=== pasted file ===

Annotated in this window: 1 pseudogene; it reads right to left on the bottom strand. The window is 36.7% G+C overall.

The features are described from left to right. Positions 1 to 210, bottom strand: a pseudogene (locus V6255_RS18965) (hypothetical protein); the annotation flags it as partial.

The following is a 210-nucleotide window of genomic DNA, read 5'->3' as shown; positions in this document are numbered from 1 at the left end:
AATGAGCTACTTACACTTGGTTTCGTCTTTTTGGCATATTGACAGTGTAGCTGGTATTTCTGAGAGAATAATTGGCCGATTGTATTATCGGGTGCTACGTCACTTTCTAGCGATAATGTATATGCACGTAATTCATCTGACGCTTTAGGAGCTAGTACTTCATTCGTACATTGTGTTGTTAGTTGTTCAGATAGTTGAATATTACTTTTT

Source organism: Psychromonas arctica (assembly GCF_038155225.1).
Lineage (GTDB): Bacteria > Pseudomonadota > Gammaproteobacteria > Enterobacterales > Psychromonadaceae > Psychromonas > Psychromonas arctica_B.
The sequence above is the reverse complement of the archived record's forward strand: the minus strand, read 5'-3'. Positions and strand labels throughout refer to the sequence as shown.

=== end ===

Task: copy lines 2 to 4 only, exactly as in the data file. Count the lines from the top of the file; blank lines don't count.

The features are described from left to right. Positions 1 to 210, bottom strand: a pseudogene (locus V6255_RS18965) (hypothetical protein); the annotation flags it as partial.

The following is a 210-nucleotide window of genomic DNA, read 5'->3' as shown; positions in this document are numbered from 1 at the left end:
AATGAGCTACTTACACTTGGTTTCGTCTTTTTGGCATATTGACAGTGTAGCTGGTATTTCTGAGAGAATAATTGGCCGATTGTATTATCGGGTGCTACGTCACTTTCTAGCGATAATGTATATGCACGTAATTCATCTGACGCTTTAGGAGCTAGTACTTCATTCGTACATTGTGTTGTTAGTTGTTCAGATAGTTGAATATTACTTTTT